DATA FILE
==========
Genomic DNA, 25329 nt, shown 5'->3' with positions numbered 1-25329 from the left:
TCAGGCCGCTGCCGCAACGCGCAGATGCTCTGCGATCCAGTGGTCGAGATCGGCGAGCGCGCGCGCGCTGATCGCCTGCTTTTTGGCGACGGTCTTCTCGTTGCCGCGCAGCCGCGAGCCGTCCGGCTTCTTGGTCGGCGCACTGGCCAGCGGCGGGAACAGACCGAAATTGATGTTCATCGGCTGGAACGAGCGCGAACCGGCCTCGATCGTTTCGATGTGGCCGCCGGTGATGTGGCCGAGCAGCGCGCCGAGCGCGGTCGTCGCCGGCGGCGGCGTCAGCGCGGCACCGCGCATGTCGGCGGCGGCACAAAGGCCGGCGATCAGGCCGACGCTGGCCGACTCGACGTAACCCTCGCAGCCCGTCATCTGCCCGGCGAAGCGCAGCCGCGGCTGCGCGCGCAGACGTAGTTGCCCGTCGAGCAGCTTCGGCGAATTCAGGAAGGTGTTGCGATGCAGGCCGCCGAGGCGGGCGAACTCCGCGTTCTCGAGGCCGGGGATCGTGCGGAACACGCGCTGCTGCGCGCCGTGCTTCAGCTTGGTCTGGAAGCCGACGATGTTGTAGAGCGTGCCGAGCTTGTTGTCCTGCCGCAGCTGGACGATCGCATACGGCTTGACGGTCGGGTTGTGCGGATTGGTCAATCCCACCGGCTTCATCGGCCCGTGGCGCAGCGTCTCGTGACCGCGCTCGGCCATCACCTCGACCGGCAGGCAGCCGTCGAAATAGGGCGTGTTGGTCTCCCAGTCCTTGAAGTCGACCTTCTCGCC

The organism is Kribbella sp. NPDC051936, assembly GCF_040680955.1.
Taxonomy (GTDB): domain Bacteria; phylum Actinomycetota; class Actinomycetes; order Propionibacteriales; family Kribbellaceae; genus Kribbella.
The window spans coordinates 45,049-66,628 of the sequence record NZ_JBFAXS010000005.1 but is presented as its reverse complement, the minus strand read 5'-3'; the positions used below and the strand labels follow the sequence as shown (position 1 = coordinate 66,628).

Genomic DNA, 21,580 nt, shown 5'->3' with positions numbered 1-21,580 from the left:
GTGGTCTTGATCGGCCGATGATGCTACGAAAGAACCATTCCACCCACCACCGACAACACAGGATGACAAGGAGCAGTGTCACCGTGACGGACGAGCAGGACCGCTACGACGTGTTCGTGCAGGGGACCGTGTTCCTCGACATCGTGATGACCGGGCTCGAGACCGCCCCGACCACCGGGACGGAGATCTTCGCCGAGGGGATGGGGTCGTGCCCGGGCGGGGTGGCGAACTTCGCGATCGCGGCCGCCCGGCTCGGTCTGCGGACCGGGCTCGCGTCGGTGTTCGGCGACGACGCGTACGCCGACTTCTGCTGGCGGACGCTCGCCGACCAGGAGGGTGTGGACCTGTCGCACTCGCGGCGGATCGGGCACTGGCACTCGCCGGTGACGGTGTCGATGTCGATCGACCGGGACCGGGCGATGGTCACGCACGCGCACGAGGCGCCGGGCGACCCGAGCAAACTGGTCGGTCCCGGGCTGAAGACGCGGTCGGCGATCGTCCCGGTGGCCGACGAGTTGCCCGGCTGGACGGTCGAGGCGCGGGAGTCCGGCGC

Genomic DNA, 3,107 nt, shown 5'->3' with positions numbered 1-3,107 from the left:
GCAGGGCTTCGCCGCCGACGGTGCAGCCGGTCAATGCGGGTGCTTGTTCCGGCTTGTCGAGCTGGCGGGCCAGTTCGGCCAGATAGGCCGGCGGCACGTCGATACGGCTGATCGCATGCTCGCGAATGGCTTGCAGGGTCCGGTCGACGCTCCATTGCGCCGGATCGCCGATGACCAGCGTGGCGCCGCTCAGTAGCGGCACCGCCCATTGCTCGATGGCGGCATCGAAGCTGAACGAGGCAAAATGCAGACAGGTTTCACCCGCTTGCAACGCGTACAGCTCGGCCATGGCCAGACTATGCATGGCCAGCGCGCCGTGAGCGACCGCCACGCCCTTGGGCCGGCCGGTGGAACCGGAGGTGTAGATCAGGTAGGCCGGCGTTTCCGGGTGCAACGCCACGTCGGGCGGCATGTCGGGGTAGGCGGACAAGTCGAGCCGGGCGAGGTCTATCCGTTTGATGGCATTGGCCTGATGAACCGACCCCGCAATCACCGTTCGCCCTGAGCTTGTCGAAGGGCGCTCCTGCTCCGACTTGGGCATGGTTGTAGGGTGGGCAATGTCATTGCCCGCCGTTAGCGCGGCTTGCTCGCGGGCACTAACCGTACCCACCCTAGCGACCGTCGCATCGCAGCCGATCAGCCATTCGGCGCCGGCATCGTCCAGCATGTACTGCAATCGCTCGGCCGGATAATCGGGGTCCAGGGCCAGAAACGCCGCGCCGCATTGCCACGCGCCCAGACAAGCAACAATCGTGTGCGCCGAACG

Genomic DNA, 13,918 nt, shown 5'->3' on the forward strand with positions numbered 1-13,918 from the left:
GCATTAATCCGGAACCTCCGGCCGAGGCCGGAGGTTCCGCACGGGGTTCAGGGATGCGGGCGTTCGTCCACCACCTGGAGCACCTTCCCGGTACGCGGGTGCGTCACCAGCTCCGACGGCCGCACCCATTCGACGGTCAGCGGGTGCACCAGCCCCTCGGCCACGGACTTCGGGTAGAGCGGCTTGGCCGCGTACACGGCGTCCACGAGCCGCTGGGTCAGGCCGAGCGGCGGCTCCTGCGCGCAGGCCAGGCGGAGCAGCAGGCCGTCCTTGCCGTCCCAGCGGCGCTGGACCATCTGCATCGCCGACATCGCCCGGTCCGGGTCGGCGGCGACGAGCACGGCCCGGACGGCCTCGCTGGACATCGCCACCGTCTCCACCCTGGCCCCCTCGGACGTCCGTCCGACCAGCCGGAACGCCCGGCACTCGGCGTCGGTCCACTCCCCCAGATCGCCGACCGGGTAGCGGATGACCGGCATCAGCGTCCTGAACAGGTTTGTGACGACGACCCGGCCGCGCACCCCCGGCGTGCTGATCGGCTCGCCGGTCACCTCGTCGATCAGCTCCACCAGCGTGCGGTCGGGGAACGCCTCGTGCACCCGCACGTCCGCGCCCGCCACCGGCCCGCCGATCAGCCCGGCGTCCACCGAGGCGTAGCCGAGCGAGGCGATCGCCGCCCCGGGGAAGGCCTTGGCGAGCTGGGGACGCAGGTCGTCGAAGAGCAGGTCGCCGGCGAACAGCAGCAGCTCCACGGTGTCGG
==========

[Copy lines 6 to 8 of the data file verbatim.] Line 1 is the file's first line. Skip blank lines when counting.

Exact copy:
Genomic DNA, 21,580 nt, shown 5'->3' with positions numbered 1-21,580 from the left:
GTGGTCTTGATCGGCCGATGATGCTACGAAAGAACCATTCCACCCACCACCGACAACACAGGATGACAAGGAGCAGTGTCACCGTGACGGACGAGCAGGACCGCTACGACGTGTTCGTGCAGGGGACCGTGTTCCTCGACATCGTGATGACCGGGCTCGAGACCGCCCCGACCACCGGGACGGAGATCTTCGCCGAGGGGATGGGGTCGTGCCCGGGCGGGGTGGCGAACTTCGCGATCGCGGCCGCCCGGCTCGGTCTGCGGACCGGGCTCGCGTCGGTGTTCGGCGACGACGCGTACGCCGACTTCTGCTGGCGGACGCTCGCCGACCAGGAGGGTGTGGACCTGTCGCACTCGCGGCGGATCGGGCACTGGCACTCGCCGGTGACGGTGTCGATGTCGATCGACCGGGACCGGGCGATGGTCACGCACGCGCACGAGGCGCCGGGCGACCCGAGCAAACTGGTCGGTCCCGGGCTGAAGACGCGGTCGGCGATCGTCCCGGTGGCCGACGAGTTGCCCGGCTGGACGGTCGAGGCGCGGGAGTCCGGCGC

Genomic DNA, 3,107 nt, shown 5'->3' with positions numbered 1-3,107 from the left: